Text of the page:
In recent months, Chancellor Merkel of Germany has looked like a heartless nanny who has mishandled the Greek crisis. As long as she had an ally in Nicolas Sarkozy as the president of France, the duo dominated. Now, however, Greece is not the only European Union member in crisis and Merkel stands severely weakened by at least two factors. One is the defiance of the Greek people. The other, even more decisive, is the defeat of Sarkozy by his Socialist rival Francois Hollande in the French presidential election. Along with Greece, France too goes to the polls for the National Assembly in June, when the domination of the French right is almost certain to end. At home, the defeat of Merkel’s party in Germany’s most populous region, North Rhine Westphalia, by the Social Democrats is a major jolt against her center-right coalition.

So the tide is turning in Europe and the left is emerging from the wilderness years. But it is not certain how bold the new left, splintered and still facing a strong challenge from the entrenched right, is going to be. It is to be seen whether the left is able to assert itself in the ideological battle with the right.

Deepak Tripathi is a writer whose interests include Europe after the Cold War. He blogs on http://deepaktripathi.wordpress.com and he can be reached at: dandatripathi@gmail.com.


Deepak Tripathi is a Fellow of the Royal Historical Society and the Royal Asiatic Society of Great Britain and Ireland. His works can be found at: http://deepaktripathi.wordpress.com and he can be reached at deepak.tripathi.writer@gmail.com.

More articles by:

CounterPunch Magazine

minimag-edit

bernie-the-sandernistas-cover-344x550

zen economics

March 30, 2017
Carol Polsgrove
Gorsuch and the Power of the Executive: Behind the Congressional Stage, a Legal Drama Unfolds
Michael J. Sainato
Fox News Should Finally Dump Bill O’Reilly
Kenneth Surin
Former NC Governor Pat McCory’s Job Search Not Going Well
Binoy Kampmark
The Price of Liberation: Slaughtering Civilians in Mosul
Bruce Lesnick
Good Morning America!
William Binney and Ray McGovern
The Surveillance State Behind Russia-gate: Will Trump Take on the Spooks?
Jill Richardson
Gutting Climate Protections Won’t Bring Back Coal Jobs
Robert Pillsbury
Maybe It’s Time for Russia to Send Us a Wake-Up Call
Prudence Crowther
Swamp Rats Sue Trump
March 29, 2017
Jeffrey Sommers
Donald Trump and Steve Bannon: Real Threats More Serious Than Fake News Trafficked by Media
David Kowalski
Does Washington Want to Start a New War in the Balkans?
Patrick Cockburn
Bloodbath in West Mosul: Civilians Being Shot by Both ISIS and Iraqi Troops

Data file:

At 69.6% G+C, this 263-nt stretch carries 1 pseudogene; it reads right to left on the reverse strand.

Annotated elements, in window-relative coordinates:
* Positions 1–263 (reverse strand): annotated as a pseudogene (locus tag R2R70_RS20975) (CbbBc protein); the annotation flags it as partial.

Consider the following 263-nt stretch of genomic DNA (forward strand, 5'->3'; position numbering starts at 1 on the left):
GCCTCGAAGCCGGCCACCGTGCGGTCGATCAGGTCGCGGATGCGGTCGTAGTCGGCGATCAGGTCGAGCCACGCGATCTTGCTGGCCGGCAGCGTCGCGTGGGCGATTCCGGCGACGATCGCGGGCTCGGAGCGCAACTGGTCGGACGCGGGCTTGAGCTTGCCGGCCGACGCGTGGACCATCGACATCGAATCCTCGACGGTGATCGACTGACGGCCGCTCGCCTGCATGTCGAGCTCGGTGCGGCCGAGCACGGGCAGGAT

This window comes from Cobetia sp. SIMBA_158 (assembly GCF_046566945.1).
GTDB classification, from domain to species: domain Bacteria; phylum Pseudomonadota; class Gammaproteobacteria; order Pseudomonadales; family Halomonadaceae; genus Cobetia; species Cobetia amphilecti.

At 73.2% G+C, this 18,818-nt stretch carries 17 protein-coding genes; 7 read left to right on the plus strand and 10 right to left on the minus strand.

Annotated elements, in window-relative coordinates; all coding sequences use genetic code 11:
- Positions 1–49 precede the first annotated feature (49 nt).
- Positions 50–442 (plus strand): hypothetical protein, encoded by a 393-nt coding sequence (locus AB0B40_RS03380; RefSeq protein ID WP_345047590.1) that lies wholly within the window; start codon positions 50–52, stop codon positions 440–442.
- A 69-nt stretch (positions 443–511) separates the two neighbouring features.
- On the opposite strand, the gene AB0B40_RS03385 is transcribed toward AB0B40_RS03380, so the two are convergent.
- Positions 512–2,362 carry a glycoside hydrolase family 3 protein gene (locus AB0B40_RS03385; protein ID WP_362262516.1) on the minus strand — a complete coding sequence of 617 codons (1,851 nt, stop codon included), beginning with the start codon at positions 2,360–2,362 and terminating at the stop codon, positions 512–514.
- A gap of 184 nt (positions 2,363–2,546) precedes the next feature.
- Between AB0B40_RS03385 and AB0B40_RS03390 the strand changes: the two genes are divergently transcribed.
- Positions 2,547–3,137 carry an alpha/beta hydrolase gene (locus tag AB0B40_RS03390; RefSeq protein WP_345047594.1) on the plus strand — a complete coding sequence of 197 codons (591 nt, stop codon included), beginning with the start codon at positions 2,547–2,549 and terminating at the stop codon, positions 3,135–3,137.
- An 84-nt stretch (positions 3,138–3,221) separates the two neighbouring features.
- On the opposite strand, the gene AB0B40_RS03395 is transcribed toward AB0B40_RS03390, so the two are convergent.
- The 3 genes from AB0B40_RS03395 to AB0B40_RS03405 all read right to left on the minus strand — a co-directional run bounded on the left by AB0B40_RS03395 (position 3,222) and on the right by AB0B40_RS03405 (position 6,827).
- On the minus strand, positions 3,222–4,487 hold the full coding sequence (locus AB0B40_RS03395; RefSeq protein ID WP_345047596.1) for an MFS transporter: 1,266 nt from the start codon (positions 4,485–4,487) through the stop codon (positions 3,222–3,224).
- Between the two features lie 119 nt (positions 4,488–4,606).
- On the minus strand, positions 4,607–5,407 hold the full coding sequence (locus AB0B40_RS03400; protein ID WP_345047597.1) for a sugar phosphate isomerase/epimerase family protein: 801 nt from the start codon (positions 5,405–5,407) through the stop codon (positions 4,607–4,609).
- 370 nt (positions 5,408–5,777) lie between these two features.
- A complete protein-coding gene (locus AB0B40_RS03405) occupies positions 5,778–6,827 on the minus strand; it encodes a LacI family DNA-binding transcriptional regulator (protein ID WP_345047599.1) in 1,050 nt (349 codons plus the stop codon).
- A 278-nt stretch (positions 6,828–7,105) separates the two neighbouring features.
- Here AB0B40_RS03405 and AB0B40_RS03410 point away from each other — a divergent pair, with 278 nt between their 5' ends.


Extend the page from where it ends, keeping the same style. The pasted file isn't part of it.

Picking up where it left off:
Ron Forthofer
War and Propaganda
Matthew Stevenson
Letter From Phnom Penh
James Bovard
Peanuts Prove Congress is Incorrigible
Thomas Knapp
Presidential Golf Breaks: Good For America
Binoy Kampmark
Disaster as Joy: Cyclone Debbie Strikes
Peter Tatchell
Human Rights are Animal Rights!
George Wuerthner
Livestock Grazing vs. the Sage Grouse
Jesse Jackson
Trump Should Form a Bipartisan Coalition to Get Real Reforms
Thomas Mountain
Rwanda Indicts French Generals for 1994 Genocide
Clancy Sigal
President of Pain
Andrew Stewart
President Gina Raimondo?
Lawrence Wittner
Can Our Social Institutions Catch Up with Advances in Science and Technology?
March 28, 2017
Mike Whitney
Ending Syria’s Nightmare will Take Pressure From Below 
Mark Kernan
Memory Against Forgetting: the Resonance of Bloody Sunday
John McMurtry
Fake News: the Unravelling of US Empire From Within
Ron Jacobs
Mad Dog, Meet Eris, Queen of Strife
Michael J. Sainato
State Dept. Condemns Attacks on Russian Peaceful Protests, Ignores Those in America
Ted Rall
Five Things the Democrats Could Do to Save Their Party (But Probably Won’t)
Linn Washington Jr.
Judge Neil Gorsuch’s Hiring Practices: Privilege or Prejudice?
Philippe Marlière
Benoît Hamon, the Socialist Presidential Hopeful, is Good News for the French Left
Norman Pollack
Political Cannibalism: Eating America’s Vitals
Bruce Mastron
Obamacare? Trumpcare? Why Not Cubacare?
David Macaray
Hollywood Screen and TV Writers Call for Strike Vote
Christian Sorensen
We’ve Let Capitalism Kill the Planet
Rodolfo Acuna
What We Don’t Want to Know
Binoy Kampmark
The Futility of the Electronics Ban
Andrew Moss
Why ICE Raids Imperil Us All
March 27, 2017
Robert Hunziker
A Record-Setting Climate Going Bonkers
Frank Stricker
Why $15 an Hour Should be the Absolute Minimum Minimum Wage
Melvin Goodman
The Disappearance of Bipartisanship on the Intelligence Committees
Patrick Cockburn
ISIS’s Losses in Syria and Iraq Will Make It Difficult to Recruit
Russell Mokhiber
Single-Payer Bernie Morphs Into Public Option Dean
Gregory Barrett
Can Democracy Save Us?
FacebookTwitterGoogle+RedditEmail